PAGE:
What Will the State Do with the Surplus?
PROBABLY NOT WHAT CHESTER ARTHUR WOULD HAVE DONE
You might have recently heard that South Carolina ended the fiscal year with a higher-than-expected surplus – a surplus big enough to cover the entire list of items on lawmakers’ $235 million surplus priority (a.k.a. “pork”) list and still give them an extra $32 million to “distribute” as they please. Moreover, as The Nerve reported last week, state agencies are sitting on over $490 million in unspent General Fund money. When combined with the state’s General Fund, Capital and Contingency Reserve Funds, along with “unreserved/undesignated” funds, the state’s total balance as of June 30 stood at a whopping $1.16 billion.
But let’s back up and ask what a revenue surplus really is. Surpluses are almost always talked about in a positive light. If a working citizen has a surplus of money at the end of each month, that’s great. It means he’s earning more money than he’s spending, and has extra money left over to do whatever he wants with. When a business makes a surplus, that’s a good thing as well. It means it can stay in business, keep people employed, and potentially hire new people or increase wages.
What about a government surplus, though? The 21st President of the United States – admittedly not one of the nation’s famous presidents, but one who places fifth in Ivan Eland’s ranking of presidents based on peace, prosperity, and liberty – thought surpluses were generally a bad thing.
When faced with consistently high surpluses in the federal treasury, President Chester Arthur appointed a special commission on tariffs that called for a 20-25 percent across-the-board reduction in tariffs. (At the time, tariffs were the federal government’s main source of revenue.) Congress, in defiance, passed a bill that cut tariffs by an average of a mere 1.47 percent. And when Congress tried to use the surplus as an excuse to pass pork barrel projects like the Rivers and Harbors Act of 1882, Arthur vetoed the bill (although his veto was overridden). He thereafter “forcefully argued at every opportunity that the growing surplus of federal funds should be reduced by tax and rate reductions rather than by government pork-barrel-type expenditures.”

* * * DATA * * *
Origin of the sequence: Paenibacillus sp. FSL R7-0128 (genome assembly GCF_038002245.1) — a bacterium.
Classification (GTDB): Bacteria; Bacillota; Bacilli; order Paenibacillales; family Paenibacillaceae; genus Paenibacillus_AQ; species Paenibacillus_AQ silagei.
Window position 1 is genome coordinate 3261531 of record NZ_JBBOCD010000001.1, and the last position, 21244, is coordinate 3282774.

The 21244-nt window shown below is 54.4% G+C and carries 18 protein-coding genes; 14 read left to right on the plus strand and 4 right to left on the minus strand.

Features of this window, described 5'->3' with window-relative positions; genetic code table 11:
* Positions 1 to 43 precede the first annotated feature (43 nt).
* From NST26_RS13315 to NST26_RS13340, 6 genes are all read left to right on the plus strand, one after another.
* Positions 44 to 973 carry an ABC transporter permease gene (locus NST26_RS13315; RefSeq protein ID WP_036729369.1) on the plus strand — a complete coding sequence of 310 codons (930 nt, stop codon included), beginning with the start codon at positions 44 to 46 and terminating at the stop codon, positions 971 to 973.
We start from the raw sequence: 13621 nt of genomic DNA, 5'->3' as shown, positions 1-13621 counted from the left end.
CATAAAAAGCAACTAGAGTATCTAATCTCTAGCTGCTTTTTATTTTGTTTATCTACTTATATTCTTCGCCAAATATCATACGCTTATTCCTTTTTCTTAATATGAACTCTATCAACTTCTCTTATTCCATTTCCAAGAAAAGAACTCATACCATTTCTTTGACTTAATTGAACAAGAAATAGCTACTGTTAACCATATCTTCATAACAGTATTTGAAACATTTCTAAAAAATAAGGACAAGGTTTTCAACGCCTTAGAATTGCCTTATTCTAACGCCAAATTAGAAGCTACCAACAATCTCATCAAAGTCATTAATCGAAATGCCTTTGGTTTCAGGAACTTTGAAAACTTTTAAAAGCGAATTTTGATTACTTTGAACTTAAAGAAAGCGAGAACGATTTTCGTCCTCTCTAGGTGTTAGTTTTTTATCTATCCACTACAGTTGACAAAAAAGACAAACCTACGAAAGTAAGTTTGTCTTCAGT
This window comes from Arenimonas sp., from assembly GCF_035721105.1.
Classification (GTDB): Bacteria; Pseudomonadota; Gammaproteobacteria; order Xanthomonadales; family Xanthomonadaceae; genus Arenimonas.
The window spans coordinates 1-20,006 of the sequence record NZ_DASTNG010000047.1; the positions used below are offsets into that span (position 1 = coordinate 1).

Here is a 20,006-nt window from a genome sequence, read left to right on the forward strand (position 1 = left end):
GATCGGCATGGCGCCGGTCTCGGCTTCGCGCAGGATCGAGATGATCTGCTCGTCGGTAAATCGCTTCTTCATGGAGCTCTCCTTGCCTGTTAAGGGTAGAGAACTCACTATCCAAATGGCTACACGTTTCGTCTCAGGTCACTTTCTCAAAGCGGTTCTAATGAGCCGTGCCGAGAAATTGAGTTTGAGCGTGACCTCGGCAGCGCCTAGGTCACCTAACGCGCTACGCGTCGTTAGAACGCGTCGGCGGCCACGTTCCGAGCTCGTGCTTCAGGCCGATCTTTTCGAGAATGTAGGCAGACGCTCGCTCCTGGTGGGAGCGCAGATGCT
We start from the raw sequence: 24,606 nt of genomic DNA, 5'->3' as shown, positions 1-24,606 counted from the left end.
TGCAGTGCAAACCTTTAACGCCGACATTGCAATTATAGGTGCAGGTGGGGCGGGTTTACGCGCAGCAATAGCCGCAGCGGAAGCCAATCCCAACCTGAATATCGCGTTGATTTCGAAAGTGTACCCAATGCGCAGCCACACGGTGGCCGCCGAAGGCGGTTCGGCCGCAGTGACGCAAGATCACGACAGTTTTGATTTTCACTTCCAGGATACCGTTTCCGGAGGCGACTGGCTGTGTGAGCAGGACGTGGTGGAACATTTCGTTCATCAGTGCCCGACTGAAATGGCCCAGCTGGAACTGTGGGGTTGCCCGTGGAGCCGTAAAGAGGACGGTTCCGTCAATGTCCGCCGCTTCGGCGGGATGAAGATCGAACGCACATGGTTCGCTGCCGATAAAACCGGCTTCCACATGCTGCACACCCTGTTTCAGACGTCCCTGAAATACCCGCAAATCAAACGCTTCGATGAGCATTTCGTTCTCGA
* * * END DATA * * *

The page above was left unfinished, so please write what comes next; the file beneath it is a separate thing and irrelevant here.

South Carolina state government has too much in common with the Congress of 1882. The first reaction of the state’s governor and legislature to a surplus is: Spend it. The South Carolina state budget has skyrocketed over the past ten years, even with a recession right in the middle. And each year that the state receives more money than budgeted, none of it has gone back to taxpayers.
Certainly lawmakers debate what to do with the surplus. But the idea of returning it to the taxpayers from whom it came, though occasionally raised by one or two lawmakers, is never really considered as a serious option. Instead, elected officials disagree only about which parts of government it ought to go to. Last year, for example, the governor wanted to use surplus revenue – tellingly referred to as the “money tree” by State House politicians – on the state’s corrupt transportation funding system, while lawmakers wanted to spend it on even more corporate welfare and pork projects for their districts.
In the end, the money gets spent either way; state agencies tack it onto what they expect next year’s budget to be, and taxpayers get nothing back.
What about cutting revenue? Is that ever a real option to solve a surplus problem for South Carolina politicians? Unfortunately, no. Although a few bills are introduced to cut the state’s income tax each year, those bills never go anywhere. And the tax cuts that do pass aren’t across-the-board cuts but targeted breaks to specific businesses lawmakers want to bring to the state – sometimes in the form of taxpayer cash handouts.
South Carolina’s “conservative” lawmakers would all agree that, when a budget deficit arises, it means the government has spent too much money and should cut appropriations. But the converse is equally true: When a surplus arises, it means to the government has collected too much and should return the money to taxpayers.
So unless there is a mechanism in place to return surplus money back to taxpayers, budget surpluses are inherently bad.
So to answer the question: What would Chester Arthur do about South Carolina’s recurring budget surpluses? Maybe he’d advocate sending the money back to taxpayers. If that happened this year, the state would have cut a check to every household in South Carolina for $646.
But don’t expect that check: some state agency will get it instead.